*By the way, the 200-inch mirror that is actually in service at Palomar is my favorite piece of glass. However, it is not on display, nor does it weigh 20 tons.

Friday, April 22, 2011

Dome Shadow

Here is the shadow of the dome of the Hale Telescope as it looked late yesterday afternoon. The dome of the 48-inch Samuel Oschin Telescope can be seen to the left of the shadow.

Thursday, April 21, 2011

Robo-AO is Moving Forward

The Robo-AO team is back on Palomar for another week of testing new equipment on our 60-inch telescope. I have blogged about Robo-AO before, but for those who don't know, the Robo-AO system will soon be the world’s first laser-guide star adaptive-optics system working on a robotic telescope. When it is in operation it should deliver ultra-sharp imaging for up to hundreds of targets per night.

The system began as a fully-working testbed has been operating at Caltech in the Cahill Center for Astronomy and Astrophysics basement for several months. Starting last fall the team has been given some engineering time every few months to gradually bring the system up and on the Palomar 60-inch telescope.

In September of last year they had their first propagation of their ultraviolet (UV) laser into the sky as a guide star for adaptive optics. Earlier this year they were able to successfully have the beam sent up the telescope's axis and measure the return.

The team is back at Palomar this week for the installation of new equipment and further testing.

In the image above notice the new electronics rack mounted on the telescope at right. In the center is part of their new adaptive-optics instrument and the black box at left is the laser.

Their are still additional components to integrate into the system, but it is expected that start of the science demonstration period will commence in late summer.

Friday, April 15, 2011

Corning Talk Now Online

For any who might be interested, the talk I gave last month at the Corning Museum of Glass is now posted to their website as an MP4 video file (779 Mb) and as an audio-only MP3 file (68 Mb). FYI, it runs about 50 minutes. I hope you enjoy it.

Thursday, April 14, 2011

Tonight's Atlas V Launch

Palomar Observatory is a great place to study the universe. It is also occasionally a very nice place to watch rocket launches. Tonight it is well suited for both as the skies are clear, the seeing is quite good and the USAF launched an Atlas V rocket from Vandenberg Air Force Base.

This picture shows the rocket crossing just above Orion's Belt.

This photo shows a staging event a little later. Both images were 30-second exposures taken with an Canon 5D and a 17mm lens.

The Edge of Night

Here is how the dome and the Moon looked just after sunset.

It looks like we will have a good night tonight as the Hale Telescope is used to study quasars.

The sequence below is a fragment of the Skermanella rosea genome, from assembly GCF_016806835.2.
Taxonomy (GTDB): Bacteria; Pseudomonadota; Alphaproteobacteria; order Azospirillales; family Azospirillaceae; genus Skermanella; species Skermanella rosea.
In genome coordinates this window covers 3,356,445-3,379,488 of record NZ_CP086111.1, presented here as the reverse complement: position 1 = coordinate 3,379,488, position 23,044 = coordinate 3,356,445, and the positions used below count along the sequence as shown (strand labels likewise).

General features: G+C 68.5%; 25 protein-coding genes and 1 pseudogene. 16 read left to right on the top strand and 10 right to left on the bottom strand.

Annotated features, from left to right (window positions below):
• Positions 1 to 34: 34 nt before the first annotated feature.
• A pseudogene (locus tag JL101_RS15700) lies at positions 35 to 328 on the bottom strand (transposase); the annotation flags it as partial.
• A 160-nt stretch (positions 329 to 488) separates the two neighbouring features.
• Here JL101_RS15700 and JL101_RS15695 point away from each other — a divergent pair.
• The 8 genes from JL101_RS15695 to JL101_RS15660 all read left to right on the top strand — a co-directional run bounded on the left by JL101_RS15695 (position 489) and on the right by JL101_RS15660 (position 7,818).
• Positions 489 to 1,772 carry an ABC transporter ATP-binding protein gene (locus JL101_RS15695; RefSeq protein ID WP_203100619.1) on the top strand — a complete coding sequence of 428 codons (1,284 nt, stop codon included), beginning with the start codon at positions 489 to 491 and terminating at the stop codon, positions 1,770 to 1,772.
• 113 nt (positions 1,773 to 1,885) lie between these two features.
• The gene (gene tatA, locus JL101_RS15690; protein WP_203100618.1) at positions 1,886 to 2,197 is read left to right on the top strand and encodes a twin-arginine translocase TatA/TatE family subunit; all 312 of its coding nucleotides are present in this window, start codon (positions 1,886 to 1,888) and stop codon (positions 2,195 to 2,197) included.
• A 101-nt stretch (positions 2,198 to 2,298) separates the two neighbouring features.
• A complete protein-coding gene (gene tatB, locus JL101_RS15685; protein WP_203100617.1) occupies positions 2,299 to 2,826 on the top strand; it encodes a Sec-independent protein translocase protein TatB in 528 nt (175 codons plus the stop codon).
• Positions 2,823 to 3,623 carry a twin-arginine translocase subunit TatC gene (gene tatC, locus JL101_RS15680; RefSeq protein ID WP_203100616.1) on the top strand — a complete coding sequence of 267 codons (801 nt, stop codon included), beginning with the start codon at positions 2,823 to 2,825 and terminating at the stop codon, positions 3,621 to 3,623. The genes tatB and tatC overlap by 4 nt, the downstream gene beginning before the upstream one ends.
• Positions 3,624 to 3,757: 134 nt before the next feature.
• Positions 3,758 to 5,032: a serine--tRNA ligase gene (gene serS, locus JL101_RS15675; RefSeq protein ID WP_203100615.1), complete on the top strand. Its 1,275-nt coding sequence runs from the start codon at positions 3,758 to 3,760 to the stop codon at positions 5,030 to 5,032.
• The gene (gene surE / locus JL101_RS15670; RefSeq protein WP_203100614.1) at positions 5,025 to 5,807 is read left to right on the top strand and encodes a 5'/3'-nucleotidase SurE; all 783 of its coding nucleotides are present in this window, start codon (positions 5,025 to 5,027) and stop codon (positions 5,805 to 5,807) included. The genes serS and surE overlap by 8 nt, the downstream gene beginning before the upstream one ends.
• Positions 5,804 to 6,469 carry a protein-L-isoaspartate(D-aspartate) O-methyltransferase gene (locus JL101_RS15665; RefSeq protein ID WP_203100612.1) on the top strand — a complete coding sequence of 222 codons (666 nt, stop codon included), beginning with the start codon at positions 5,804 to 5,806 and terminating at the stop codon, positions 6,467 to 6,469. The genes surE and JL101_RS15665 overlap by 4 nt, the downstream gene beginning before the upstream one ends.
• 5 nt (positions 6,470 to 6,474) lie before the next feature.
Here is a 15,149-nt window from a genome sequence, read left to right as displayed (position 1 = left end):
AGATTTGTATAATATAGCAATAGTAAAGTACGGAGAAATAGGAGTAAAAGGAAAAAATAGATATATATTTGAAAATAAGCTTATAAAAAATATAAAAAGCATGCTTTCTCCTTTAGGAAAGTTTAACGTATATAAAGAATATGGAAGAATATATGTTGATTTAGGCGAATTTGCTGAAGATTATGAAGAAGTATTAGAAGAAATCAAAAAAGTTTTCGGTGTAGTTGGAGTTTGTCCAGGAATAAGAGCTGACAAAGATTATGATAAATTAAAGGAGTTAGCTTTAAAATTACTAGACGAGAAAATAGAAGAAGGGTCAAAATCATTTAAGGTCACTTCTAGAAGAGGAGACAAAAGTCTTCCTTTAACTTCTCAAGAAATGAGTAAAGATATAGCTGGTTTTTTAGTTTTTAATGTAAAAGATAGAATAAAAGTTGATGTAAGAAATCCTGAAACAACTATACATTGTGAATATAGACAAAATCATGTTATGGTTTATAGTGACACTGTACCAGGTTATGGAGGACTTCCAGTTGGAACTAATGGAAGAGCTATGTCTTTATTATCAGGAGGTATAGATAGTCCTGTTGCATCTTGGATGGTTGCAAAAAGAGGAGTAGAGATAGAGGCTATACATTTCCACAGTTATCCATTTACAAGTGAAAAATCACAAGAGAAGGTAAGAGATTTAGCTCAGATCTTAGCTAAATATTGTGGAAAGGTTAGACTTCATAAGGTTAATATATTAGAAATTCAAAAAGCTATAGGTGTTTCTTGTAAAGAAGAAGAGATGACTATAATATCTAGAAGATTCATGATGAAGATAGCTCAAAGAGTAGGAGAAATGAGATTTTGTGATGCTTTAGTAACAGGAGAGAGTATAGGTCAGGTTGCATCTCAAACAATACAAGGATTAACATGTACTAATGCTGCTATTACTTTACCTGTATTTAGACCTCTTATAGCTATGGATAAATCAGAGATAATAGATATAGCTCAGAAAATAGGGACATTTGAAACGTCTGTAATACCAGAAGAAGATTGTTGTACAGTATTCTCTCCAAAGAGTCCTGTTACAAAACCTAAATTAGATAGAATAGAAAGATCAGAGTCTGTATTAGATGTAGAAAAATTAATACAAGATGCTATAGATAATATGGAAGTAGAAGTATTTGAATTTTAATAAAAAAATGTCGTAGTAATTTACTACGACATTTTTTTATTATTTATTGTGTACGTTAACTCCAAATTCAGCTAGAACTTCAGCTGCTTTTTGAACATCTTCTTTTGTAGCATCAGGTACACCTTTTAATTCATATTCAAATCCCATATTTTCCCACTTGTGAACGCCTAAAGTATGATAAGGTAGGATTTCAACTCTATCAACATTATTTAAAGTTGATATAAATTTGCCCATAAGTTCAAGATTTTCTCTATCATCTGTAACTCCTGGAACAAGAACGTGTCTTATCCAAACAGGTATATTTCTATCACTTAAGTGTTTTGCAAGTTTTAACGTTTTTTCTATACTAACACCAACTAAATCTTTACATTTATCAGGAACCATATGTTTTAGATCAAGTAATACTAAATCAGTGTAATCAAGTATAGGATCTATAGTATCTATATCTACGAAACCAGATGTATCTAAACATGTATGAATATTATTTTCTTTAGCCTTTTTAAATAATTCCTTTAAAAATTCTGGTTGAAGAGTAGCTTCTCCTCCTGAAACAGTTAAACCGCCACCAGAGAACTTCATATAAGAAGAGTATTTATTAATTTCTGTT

Wednesday, April 13, 2011

No Tours This Coming Sunday

Alas, we will be unable to offer our guided tours of the 200-inch Hale Telescope on Sunday, April 17.

Tours for Saturday, April 16 (held at 11:00 a.m., 1:00 p.m. & 2:30 p.m.) will be held as scheduled. More information on our program of public tours can be found here on the observatory's website.

Tuesday, April 12, 2011

Another Palomar Panorama

Here is a view of the dome of the Hale Telescope that was taken yesterday morning from up on the observatory's water tower.

The photo was taken by observatory employee Scott Calman. It is part of a panorama that captures one other Palomar dome and much of the surrounding landscape.

You can find the panorama here. The dome of the 200-inch telescope is at left (looking southwest). To its right is the dome of the 24-inch telescope and the observatory's visitor center/museum (looking due west). Near the far right are the snow-capped peaks of San Gorgonio and San Jacinto to the northeast.

I have posted Palomar panoramas before, but it is always time for another one that captures the view from a different perspective.

Monday, April 11, 2011

Observatory Open

Sorry I didn't get this posted earlier, but the observatory is open to the public again and back on its regular non-winter visiting hours where we are open from 9:00 a.m. until 4:00 p.m.

Friday, April 8, 2011

Observatory Closed

Winter weather conditions will keep Palomar Observatory closed to the public today through this weekend.

Saturday, April 2, 2011

A Visit to Corning, NY

I gave an invited talk about Palomar Observatory to an audience at the Corning Museum of Glass. It was an important presentation for me as Corning is the birthplace of Palomar's 200-inch mirror. I had the chance to fill everyone in on what the astronomers have been doing with it over the years. I was happy that there was a nice crowd for the talk and that they asked me many follow-up questions. I even got a positive review in the Corning newspaper. More importantly I had the chance to meet some great people, look through some historical archives and explore the fabulous collection in the museum.